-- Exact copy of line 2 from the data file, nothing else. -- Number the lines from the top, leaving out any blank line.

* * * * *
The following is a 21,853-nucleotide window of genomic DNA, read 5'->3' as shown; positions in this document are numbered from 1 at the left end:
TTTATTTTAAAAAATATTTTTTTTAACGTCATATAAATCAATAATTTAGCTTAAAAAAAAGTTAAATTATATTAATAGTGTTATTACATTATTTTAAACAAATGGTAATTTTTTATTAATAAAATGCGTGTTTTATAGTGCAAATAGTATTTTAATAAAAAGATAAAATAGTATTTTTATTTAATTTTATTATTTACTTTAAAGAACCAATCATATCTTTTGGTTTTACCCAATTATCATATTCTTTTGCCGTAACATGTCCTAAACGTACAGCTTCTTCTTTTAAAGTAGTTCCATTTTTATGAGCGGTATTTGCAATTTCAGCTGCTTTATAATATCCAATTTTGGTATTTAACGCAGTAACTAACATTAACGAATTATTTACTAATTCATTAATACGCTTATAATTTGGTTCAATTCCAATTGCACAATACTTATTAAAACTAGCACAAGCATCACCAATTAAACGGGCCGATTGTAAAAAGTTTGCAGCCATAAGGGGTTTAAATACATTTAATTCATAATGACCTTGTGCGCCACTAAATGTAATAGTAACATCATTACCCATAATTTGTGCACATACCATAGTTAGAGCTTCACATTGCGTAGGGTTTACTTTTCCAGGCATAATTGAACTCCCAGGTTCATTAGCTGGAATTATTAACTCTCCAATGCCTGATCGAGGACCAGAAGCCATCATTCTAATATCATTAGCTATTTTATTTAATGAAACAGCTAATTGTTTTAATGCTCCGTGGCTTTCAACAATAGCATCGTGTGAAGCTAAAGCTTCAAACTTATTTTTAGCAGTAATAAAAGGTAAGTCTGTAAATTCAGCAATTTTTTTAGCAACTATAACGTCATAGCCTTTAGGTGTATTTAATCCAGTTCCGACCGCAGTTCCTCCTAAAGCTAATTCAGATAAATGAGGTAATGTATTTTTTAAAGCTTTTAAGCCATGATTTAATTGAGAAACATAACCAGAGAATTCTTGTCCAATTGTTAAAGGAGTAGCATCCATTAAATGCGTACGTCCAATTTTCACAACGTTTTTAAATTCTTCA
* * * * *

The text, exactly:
TTTATTTTAAAAAATATTTTTTTTAACGTCATATAAATCAATAATTTAGCTTAAAAAAAAGTTAAATTATATTAATAGTGTTATTACATTATTTTAAACAAATGGTAATTTTTTATTAATAAAATGCGTGTTTTATAGTGCAAATAGTATTTTAATAAAAAGATAAAATAGTATTTTTATTTAATTTTATTATTTACTTTAAAGAACCAATCATATCTTTTGGTTTTACCCAATTATCATATTCTTTTGCCGTAACATGTCCTAAACGTACAGCTTCTTCTTTTAAAGTAGTTCCATTTTTATGAGCGGTATTTGCAATTTCAGCTGCTTTATAATATCCAATTTTGGTATTTAACGCAGTAACTAACATTAACGAATTATTTACTAATTCATTAATACGCTTATAATTTGGTTCAATTCCAATTGCACAATACTTATTAAAACTAGCACAAGCATCACCAATTAAACGGGCCGATTGTAAAAAGTTTGCAGCCATAAGGGGTTTAAATACATTTAATTCATAATGACCTTGTGCGCCACTAAATGTAATAGTAACATCATTACCCATAATTTGTGCACATACCATAGTTAGAGCTTCACATTGCGTAGGGTTTACTTTTCCAGGCATAATTGAACTCCCAGGTTCATTAGCTGGAATTATTAACTCTCCAATGCCTGATCGAGGACCAGAAGCCATCATTCTAATATCATTAGCTATTTTATTTAATGAAACAGCTAATTGTTTTAATGCTCCGTGGCTTTCAACAATAGCATCGTGTGAAGCTAAAGCTTCAAACTTATTTTTAGCAGTAATAAAAGGTAAGTCTGTAAATTCAGCAATTTTTTTAGCAACTATAACGTCATAGCCTTTAGGTGTATTTAATCCAGTTCCGACCGCAGTTCCTCCTAAAGCTAATTCAGATAAATGAGGTAATGTATTTTTTAAAGCTTTTAAGCCATGATTTAATTGAGAAACATAACCAGAGAATTCTTGTCCAATTGTTAAAGGAGTAGCATCCATTAAATGCGTACGTCCAATTTTCACAACGTTTTTAAATTCTTCA